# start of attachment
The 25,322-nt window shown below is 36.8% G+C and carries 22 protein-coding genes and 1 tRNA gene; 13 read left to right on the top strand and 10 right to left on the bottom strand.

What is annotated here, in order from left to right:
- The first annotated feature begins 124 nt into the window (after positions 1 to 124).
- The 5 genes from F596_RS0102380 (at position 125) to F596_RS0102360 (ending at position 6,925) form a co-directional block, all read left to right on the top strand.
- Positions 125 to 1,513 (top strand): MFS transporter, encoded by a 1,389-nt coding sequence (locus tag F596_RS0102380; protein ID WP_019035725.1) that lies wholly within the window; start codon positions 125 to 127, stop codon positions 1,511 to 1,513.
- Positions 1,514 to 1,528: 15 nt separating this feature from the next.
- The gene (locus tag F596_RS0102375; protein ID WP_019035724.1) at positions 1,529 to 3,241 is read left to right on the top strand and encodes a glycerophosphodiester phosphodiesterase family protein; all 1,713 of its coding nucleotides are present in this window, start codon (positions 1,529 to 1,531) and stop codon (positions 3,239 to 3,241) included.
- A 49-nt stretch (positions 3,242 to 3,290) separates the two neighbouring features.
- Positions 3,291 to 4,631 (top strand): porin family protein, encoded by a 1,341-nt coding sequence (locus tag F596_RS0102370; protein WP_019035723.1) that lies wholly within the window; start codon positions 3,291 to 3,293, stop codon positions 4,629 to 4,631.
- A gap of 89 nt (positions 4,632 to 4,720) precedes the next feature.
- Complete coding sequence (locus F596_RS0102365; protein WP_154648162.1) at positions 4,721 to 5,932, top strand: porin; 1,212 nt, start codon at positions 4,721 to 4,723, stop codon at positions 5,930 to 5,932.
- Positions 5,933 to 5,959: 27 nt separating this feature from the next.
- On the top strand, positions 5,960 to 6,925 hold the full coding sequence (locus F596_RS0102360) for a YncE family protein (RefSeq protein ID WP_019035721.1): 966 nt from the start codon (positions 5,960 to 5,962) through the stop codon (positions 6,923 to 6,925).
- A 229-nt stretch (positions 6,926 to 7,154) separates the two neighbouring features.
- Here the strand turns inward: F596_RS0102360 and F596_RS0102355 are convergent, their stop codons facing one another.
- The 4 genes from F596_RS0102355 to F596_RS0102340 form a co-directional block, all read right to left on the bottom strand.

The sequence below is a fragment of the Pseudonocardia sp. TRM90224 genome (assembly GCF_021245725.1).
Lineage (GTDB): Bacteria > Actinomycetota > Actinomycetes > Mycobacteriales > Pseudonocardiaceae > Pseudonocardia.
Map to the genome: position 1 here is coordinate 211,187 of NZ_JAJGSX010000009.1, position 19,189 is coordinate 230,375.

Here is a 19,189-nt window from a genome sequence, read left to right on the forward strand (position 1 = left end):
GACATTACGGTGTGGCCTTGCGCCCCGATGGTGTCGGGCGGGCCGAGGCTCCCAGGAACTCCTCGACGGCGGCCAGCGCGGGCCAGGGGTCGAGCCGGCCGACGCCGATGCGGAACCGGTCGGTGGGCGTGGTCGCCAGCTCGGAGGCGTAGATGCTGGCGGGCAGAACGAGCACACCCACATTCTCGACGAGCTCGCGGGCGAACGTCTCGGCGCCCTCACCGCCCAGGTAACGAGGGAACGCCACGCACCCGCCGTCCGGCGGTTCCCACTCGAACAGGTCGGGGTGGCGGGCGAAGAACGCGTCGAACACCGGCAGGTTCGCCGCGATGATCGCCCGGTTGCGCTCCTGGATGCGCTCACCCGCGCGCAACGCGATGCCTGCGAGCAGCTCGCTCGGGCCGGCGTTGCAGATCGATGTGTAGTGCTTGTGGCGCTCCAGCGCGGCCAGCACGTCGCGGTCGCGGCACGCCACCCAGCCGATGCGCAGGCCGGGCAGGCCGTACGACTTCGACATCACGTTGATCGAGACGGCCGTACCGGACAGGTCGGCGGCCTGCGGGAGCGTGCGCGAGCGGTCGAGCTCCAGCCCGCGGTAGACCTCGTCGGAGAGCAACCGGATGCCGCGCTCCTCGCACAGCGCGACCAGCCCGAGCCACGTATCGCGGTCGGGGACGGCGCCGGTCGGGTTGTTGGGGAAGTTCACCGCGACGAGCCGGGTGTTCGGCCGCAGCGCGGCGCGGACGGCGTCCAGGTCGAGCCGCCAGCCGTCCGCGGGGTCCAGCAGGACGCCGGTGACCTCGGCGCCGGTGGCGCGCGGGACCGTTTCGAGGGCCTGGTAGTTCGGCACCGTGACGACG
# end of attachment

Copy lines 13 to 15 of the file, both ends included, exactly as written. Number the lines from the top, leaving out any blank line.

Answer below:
- On the top strand, positions 5,960 to 6,925 hold the full coding sequence (locus F596_RS0102360) for a YncE family protein (RefSeq protein ID WP_019035721.1): 966 nt from the start codon (positions 5,960 to 5,962) through the stop codon (positions 6,923 to 6,925).
- A 229-nt stretch (positions 6,926 to 7,154) separates the two neighbouring features.
- Here the strand turns inward: F596_RS0102360 and F596_RS0102355 are convergent, their stop codons facing one another.